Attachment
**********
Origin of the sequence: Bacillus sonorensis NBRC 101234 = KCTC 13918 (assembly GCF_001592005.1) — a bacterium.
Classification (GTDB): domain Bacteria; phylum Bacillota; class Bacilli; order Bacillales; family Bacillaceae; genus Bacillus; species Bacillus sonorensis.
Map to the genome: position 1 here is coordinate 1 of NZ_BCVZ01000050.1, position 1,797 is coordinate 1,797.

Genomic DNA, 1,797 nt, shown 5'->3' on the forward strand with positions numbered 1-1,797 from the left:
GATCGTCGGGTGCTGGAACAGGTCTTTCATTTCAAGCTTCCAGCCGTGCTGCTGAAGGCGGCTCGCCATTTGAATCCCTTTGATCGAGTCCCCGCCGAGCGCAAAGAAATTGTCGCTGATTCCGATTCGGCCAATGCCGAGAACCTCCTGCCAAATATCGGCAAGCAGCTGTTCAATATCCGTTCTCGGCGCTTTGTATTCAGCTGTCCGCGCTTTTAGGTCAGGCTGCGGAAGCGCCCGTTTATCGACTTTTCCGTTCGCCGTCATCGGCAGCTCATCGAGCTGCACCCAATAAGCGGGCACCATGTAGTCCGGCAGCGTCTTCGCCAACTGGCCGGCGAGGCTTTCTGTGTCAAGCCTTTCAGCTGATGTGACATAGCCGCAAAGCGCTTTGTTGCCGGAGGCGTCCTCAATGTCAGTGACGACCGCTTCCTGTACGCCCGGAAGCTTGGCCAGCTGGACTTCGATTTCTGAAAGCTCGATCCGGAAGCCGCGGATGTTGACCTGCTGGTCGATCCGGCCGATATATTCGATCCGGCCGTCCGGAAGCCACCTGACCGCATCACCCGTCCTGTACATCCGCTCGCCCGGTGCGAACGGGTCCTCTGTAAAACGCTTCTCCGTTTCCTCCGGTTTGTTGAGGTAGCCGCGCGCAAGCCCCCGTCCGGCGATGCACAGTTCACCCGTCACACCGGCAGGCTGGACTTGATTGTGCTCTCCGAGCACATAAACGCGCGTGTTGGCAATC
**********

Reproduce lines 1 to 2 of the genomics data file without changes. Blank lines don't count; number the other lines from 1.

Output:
Origin of the sequence: Bacillus sonorensis NBRC 101234 = KCTC 13918 (assembly GCF_001592005.1) — a bacterium.
Classification (GTDB): domain Bacteria; phylum Bacillota; class Bacilli; order Bacillales; family Bacillaceae; genus Bacillus; species Bacillus sonorensis.